Marissa Lingen (mrissa) wrote,
Marissa Lingen
mrissa

PT self-concept shifts

So. The vertigo-induced nausea was hanging around causing trouble last night, and it doesn't seem to have gone completely today. This is, as you might imagine, great fun. Wheeee.

The combination of vertigo and PT has been shaking out some parts of my self-image that probably could use reexamining anyway. The down side, of course, has been that I generally think of myself as capable, and have had to deal with being incapable; I generally think of myself as someone who helps others, and have had to receive help instead. But I think it's good for me to have to learn that stuff, particularly as we are seeing progress in the PT, so I don't think I'm having to learn them permanently. (It's a lot easier to say, "Oh, look, a learning experience!" when you have some confidence that you are going to be able to move on to a different learning experience in a time frame smaller than years.)

But I could predict some of that. What I couldn't predict was that the physical therapists would say things to me like, "Well, you're a very physical, very active person," in the same tone as they'd say, "You're about five-foot-six," or, "You're not wearing your glasses today." They treat it as though it was an observable fact. And then I stop and think, and yes, I suppose someone who gets in six varied workouts every week with debilitating vertigo might be considered a very active person. I was thinking of her as a very stubborn person, but stubborn needs direction. Stubborn doesn't exist in a vacuum. And while I feel sure that my saga name would be Mris the Stubborn, as heretical as this may sound, sagas are not everything.* And maybe I should think about branching out in how I consider my own behavior, and not just file everything under "stubborn." And also I need to not assume that's where other people are filing things.

It happened again this week: I was blowing past strengthening exercises as though they were nothing, because they were, and when we got to one set of exercises, the physical therapist said, "Well, you're so strong and have such good control that I don't think any of this is going to be worth your time; just keep up your workouts the way you have been." And I made a squinchy kind of face in my head: Strong? Good control? It was like going up and down the fake slope in the store to see if new boots fit: is that me? Does that work? It doesn't seem to be rubbing funny in the ankle or banging my toe, so...strong. All right. I guess we can do that. I think of my legs in particular as strong; it shouldn't be that big a leap.

I think a big chunk of it is that I don't interact with people on the basis of physical activities much. When I'm steadier, I'll walk or hike with people given the slightest chance, but that's with people I already like for other reasons. I have geek buddies I occasionally hike with; I don't have hiking buddies. I don't have "my girls from the softball team" or "my friend so-and-so from my yoga class." And not only does that mean that I don't identify myself with groups of others who do similar things, but it also means that if someone who is not a professional says that I'm strong, or that I have a lot of stamina or something like that, it goes in one ear and out the other. It doesn't have much to stick to. I don't have a set of comparisons like, "Well, I tend to be more winded than X when we're done with a long run together, but I'm faster on sprints," or, "I always master forms faster than Y, but Y's sparring is way better than mine." That's not the stuff I do. There's just me. And I don't want that stuff; I exercise because I feel physically better when I do, and I'm perfectly happy with it being a solitary activity. It just means that it impinges on my self-concept less, and when it does, it startles me.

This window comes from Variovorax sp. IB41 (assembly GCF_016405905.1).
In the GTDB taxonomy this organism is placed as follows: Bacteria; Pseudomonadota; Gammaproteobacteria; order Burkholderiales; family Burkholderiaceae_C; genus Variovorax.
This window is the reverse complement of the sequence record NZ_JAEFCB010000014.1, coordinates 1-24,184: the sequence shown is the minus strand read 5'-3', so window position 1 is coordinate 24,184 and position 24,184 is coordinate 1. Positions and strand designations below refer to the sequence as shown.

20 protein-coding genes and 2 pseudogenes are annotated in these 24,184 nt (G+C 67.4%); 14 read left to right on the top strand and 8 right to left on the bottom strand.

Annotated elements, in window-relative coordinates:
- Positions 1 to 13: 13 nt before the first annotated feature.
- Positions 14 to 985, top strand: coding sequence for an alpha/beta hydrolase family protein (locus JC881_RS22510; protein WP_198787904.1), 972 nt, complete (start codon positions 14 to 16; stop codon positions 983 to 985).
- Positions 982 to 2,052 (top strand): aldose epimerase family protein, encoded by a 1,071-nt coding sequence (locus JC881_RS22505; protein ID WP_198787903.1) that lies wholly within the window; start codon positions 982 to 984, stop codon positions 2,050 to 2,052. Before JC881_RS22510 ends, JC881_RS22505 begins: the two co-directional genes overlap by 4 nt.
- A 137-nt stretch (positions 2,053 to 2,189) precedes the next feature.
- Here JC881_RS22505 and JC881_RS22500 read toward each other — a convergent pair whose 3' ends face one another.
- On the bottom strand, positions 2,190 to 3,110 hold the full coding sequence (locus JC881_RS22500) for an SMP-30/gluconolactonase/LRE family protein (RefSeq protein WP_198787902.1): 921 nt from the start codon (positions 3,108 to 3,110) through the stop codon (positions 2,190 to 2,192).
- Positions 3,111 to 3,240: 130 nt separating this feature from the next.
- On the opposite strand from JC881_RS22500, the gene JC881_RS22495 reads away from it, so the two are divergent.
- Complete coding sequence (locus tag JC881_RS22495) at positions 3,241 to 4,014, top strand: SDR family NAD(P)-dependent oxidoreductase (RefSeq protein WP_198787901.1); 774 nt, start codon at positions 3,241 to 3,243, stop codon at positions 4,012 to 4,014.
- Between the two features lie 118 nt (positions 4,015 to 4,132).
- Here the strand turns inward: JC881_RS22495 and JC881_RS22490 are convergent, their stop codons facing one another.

So that's a completely unexpected part of this PT stuff, and not entirely unwelcome, either. There are worse things than having something I'm good at when standing in the corner shaking my head is still bad. I'm not a dualist, and I don't want to be a dualist, so I think it's just as well that this keeps me from edging towards a "me vs. the body" mindset. I have vertigo. I am an active person. Not that I am stubborn and the body has vertigo. It's a package deal.

While writing this I've taken breaks to shower and to eat lunch and to do midday PT, and now I'm going to have to get away from the computer for awhile. But first, a few good things in my life:
--Robin's surgery and close examination of his eye went really excellently well yesterday! (!!!!!)
--markgritter is coming home this afternoon (evening at the latest)!
--The Wild won their division championship!**
--I have a whole stack of library books ready for me!
--Tomorrow I will see friends I don't see often enough!

That's far more + than the vertigo crap is -, I'm pretty sure.

*Yes, I know. It's okay if you need to go have a lie-down after reading that.
**Despite extremely inconsistent reffing. Referees: consistency is not just about a theoretically fair game, it's vital to the objective safety of the players. Ya jackasses.
Tags: stupid brain tricks, stupid vertigo
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